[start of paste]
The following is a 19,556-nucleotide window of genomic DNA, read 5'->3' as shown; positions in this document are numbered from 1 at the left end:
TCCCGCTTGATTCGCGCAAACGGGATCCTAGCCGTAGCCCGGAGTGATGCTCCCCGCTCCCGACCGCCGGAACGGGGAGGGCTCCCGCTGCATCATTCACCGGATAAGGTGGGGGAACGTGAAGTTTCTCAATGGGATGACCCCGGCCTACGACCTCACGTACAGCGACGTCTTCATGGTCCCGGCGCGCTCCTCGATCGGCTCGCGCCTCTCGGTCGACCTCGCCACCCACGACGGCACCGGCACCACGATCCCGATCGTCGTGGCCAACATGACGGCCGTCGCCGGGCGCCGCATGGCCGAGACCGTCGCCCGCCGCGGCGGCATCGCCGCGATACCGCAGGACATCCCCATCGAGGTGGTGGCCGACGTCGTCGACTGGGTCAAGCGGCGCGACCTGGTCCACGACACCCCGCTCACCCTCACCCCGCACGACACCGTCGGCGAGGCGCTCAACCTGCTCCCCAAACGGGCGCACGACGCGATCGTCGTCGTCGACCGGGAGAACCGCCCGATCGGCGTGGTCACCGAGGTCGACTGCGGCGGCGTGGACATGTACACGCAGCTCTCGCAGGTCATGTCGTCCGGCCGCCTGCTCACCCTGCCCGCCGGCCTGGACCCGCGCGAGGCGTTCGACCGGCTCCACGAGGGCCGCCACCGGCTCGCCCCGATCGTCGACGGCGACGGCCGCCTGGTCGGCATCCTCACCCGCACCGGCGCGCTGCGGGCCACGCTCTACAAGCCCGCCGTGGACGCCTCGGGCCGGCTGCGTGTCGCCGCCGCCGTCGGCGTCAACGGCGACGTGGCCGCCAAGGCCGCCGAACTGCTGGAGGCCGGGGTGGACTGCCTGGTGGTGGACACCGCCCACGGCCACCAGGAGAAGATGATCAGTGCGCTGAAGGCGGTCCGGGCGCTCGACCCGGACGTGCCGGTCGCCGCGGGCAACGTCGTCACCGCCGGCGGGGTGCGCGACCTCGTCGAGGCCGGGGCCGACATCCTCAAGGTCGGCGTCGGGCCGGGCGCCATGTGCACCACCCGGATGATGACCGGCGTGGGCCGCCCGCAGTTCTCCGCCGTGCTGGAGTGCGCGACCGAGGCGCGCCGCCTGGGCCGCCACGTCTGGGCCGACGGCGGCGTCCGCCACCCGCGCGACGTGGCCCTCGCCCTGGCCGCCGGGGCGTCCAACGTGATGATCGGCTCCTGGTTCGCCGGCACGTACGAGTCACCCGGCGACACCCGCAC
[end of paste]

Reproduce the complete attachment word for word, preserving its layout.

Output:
The following is a 19,556-nucleotide window of genomic DNA, read 5'->3' as shown; positions in this document are numbered from 1 at the left end:
TCCCGCTTGATTCGCGCAAACGGGATCCTAGCCGTAGCCCGGAGTGATGCTCCCCGCTCCCGACCGCCGGAACGGGGAGGGCTCCCGCTGCATCATTCACCGGATAAGGTGGGGGAACGTGAAGTTTCTCAATGGGATGACCCCGGCCTACGACCTCACGTACAGCGACGTCTTCATGGTCCCGGCGCGCTCCTCGATCGGCTCGCGCCTCTCGGTCGACCTCGCCACCCACGACGGCACCGGCACCACGATCCCGATCGTCGTGGCCAACATGACGGCCGTCGCCGGGCGCCGCATGGCCGAGACCGTCGCCCGCCGCGGCGGCATCGCCGCGATACCGCAGGACATCCCCATCGAGGTGGTGGCCGACGTCGTCGACTGGGTCAAGCGGCGCGACCTGGTCCACGACACCCCGCTCACCCTCACCCCGCACGACACCGTCGGCGAGGCGCTCAACCTGCTCCCCAAACGGGCGCACGACGCGATCGTCGTCGTCGACCGGGAGAACCGCCCGATCGGCGTGGTCACCGAGGTCGACTGCGGCGGCGTGGACATGTACACGCAGCTCTCGCAGGTCATGTCGTCCGGCCGCCTGCTCACCCTGCCCGCCGGCCTGGACCCGCGCGAGGCGTTCGACCGGCTCCACGAGGGCCGCCACCGGCTCGCCCCGATCGTCGACGGCGACGGCCGCCTGGTCGGCATCCTCACCCGCACCGGCGCGCTGCGGGCCACGCTCTACAAGCCCGCCGTGGACGCCTCGGGCCGGCTGCGTGTCGCCGCCGCCGTCGGCGTCAACGGCGACGTGGCCGCCAAGGCCGCCGAACTGCTGGAGGCCGGGGTGGACTGCCTGGTGGTGGACACCGCCCACGGCCACCAGGAGAAGATGATCAGTGCGCTGAAGGCGGTCCGGGCGCTCGACCCGGACGTGCCGGTCGCCGCGGGCAACGTCGTCACCGCCGGCGGGGTGCGCGACCTCGTCGAGGCCGGGGCCGACATCCTCAAGGTCGGCGTCGGGCCGGGCGCCATGTGCACCACCCGGATGATGACCGGCGTGGGCCGCCCGCAGTTCTCCGCCGTGCTGGAGTGCGCGACCGAGGCGCGCCGCCTGGGCCGCCACGTCTGGGCCGACGGCGGCGTCCGCCACCCGCGCGACGTGGCCCTCGCCCTGGCCGCCGGGGCGTCCAACGTGATGATCGGCTCCTGGTTCGCCGGCACGTACGAGTCACCCGGCGACACCCGCAC